Project Owner
Fountain Wind LLC
Docket Number
Up to 205 Megawatts
Shasta County
Project Status
Under Review
Project Type
Project Description

The Fountain Wind Project is a wind energy generation facility proposed by Fountain Wind LLC (Applicant) on approximately 2,855 acres of private, leased land in unincorporated Shasta County, California. The property is located approximately 1 mile west of the existing Hatchet Ridge Wind Project, 6 miles west of Burney, 35 miles northeast of Redding, immediately south of California State Route 299 (SR 299), and near the private recreational facility of Moose Camp and other private inholdings. Overall, the project would have a total nameplate generating capacity of up to 205 megawatts. The Applicant proposes to construct up to 48 turbines, each with a generating capacity of up to 7.2 megawatts. Associated infrastructure and facilities would include a 34.5-kilovolt overhead and underground electrical collector system to connect turbines together and to an on-site collector substation; overhead and underground fiber-optic communication lines; an on-site switching station to connect the project to the existing regional grid operated by the Pacific Gas and Electric Company; a temporary construction and equipment laydown area; nine temporary laydown areas distributed throughout the project site to temporarily store and stage materials and equipment; an operation and maintenance facility with employee parking; up to four permanent meteorological evaluation towers (METs); temporary, episodic deployment of mobile Sonic Detection and Ranging (SoDAR) or Light Detection and Ranging (LiDAR) systems within identified disturbance areas (e.g., at MET locations); two storage sheds; and three temporary batch plants. Up to 19 miles of new access roads would be constructed within the project site, and up to 19 miles of existing roads would be improved. No new transmission lines are proposed.

November 28, 2023, Joint Environmental Scoping and Informational Meeting for Fountain Wind Project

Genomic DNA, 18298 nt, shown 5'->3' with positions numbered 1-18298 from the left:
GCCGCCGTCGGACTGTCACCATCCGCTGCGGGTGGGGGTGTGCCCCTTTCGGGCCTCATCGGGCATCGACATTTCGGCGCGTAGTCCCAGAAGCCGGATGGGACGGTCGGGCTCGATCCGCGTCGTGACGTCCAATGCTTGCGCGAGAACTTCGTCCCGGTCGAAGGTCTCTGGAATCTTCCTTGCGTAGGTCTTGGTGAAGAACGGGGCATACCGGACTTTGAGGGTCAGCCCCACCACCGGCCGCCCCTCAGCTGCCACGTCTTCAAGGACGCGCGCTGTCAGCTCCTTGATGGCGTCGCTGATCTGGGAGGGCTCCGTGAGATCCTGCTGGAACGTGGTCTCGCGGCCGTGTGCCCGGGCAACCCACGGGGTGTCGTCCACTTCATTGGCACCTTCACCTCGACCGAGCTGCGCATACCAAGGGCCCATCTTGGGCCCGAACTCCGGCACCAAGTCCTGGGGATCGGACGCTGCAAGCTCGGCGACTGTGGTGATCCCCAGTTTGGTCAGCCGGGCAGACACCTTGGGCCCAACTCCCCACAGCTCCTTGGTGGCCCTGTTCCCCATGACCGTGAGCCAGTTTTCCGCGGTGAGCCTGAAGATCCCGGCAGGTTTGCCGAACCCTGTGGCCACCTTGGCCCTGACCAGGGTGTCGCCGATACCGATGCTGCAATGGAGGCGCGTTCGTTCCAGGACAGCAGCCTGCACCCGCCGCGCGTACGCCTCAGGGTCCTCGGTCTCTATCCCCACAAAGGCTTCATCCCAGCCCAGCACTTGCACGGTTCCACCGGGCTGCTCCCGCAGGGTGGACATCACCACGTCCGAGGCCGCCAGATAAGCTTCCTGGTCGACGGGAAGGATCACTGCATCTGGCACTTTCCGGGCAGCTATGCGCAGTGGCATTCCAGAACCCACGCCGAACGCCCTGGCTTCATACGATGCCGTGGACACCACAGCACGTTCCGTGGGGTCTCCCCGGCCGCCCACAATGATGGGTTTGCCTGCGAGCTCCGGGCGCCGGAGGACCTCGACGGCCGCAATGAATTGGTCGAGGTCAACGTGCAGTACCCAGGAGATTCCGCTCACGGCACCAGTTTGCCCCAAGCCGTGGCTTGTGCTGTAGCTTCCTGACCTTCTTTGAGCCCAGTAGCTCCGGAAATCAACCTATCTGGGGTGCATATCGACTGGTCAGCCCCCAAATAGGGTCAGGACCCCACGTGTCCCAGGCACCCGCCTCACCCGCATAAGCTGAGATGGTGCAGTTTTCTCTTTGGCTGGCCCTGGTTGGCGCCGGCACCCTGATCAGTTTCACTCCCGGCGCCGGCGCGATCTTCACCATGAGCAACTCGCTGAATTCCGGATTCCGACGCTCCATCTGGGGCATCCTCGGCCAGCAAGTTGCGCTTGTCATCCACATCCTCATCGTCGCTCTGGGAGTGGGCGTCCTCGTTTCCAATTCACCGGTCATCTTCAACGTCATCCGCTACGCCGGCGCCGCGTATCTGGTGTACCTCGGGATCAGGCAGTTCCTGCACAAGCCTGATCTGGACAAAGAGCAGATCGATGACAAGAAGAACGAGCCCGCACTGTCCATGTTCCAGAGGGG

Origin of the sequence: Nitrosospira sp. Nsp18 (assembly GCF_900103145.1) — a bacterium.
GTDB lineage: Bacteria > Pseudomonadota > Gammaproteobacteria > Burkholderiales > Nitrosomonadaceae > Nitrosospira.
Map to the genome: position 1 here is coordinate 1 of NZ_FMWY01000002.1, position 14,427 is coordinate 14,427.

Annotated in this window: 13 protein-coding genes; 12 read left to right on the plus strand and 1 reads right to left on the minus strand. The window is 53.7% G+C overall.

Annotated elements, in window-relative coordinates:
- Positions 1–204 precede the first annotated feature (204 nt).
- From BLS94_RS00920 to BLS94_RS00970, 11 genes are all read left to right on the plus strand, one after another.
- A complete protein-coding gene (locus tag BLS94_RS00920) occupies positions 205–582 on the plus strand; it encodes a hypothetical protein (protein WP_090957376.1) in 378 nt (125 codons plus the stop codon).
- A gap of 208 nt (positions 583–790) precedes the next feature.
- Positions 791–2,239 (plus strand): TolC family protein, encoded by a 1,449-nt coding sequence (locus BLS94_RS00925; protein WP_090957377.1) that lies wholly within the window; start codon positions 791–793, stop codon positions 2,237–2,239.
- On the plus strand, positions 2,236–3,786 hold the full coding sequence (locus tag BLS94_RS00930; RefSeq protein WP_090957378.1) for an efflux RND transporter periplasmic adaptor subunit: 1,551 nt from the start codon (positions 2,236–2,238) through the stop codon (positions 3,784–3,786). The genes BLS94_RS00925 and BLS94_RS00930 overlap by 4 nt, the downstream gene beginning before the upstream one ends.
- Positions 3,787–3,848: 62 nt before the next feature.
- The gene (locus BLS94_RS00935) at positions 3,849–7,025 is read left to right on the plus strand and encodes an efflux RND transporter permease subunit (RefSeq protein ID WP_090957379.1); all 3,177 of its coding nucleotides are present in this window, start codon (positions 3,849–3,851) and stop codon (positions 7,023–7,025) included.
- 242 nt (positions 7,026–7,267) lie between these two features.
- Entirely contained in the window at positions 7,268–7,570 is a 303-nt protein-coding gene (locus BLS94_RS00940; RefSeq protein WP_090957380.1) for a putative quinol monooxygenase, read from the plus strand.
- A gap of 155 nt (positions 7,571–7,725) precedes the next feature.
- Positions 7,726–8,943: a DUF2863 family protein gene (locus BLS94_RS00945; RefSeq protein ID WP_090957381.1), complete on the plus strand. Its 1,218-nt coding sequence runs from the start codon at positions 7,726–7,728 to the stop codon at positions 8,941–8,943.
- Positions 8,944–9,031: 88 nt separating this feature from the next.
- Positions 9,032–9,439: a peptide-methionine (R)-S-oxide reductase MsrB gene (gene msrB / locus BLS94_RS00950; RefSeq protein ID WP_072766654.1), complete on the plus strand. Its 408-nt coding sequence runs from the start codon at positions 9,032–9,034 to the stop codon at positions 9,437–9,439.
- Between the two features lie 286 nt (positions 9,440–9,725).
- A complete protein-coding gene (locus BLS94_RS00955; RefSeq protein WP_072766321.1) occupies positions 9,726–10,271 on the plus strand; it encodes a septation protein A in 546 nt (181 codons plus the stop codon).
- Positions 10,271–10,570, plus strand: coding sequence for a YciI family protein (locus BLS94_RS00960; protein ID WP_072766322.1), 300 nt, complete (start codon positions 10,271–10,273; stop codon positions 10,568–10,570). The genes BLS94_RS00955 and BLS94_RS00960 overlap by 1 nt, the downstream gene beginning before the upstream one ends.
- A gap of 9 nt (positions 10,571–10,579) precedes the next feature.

Opt-In Certification

Prior to the June 30, 2022, signing of Assembly Bill (AB) 205, the CEC’s powerplant licensing jurisdiction was limited to thermal powerplants 50 megawatts (MW) or larger. To accelerate the state’s transition to renewable energy and to maintain electrical system reliability under this transition and during extreme climate-change-driven events, AB 205, as modified by AB 209 expands the types of facilities that can be certified by the CEC. This “Opt-in” certification process is available to solar photovoltaic and terrestrial wind energy powerplants of 50 MW or more, energy storage facilities of 200 megawatt-hours (MWh) or more, the electric transmission lines from these facilities to the first point of interconnection, and facilities that manufacture or assemble clean energy or storage technologies or their components with a capital investment of at least $250 million. In addition, thermal powerplants of 50 MW or more that do not use fossil or nuclear fuels may choose the Opt-in process rather than the CEC’s Application for Certification process. AB 205 authorizes the CEC to accept applications for these facilities and provides a new, streamlined process for their review and a decision by the CEC. The CEC is the “lead agency” under the California Environmental Quality Act and is required to prepare an environmental impact report for any facility that elects to opt-in to the CEC’s jurisdiction. With exceptions, the issuance of a certificate by the CEC for an eligible facility is in lieu of any permit, certificate, or similar document required by any state, local, or regional agency, or federal agency to the extent permitted by federal law, and supersedes any applicable statute, ordinance, or regulation of any state, local, or regional agency, or federal agency to the extent permitted by federal law. The CEC’s authority under the opt-in certification program does not supersede the authority of the California State Lands Commission to require leases and receive lease revenues, if applicable, or the authority of the California Coastal Commission, the San Francisco Bay Conservation and Development Commission, the State Water Resources Control Board or applicable regional water quality control board, or, in the case of manufacturing facilities, the applicable local air quality management district or the Department of Toxic Substances Control.


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Leonidas Payne
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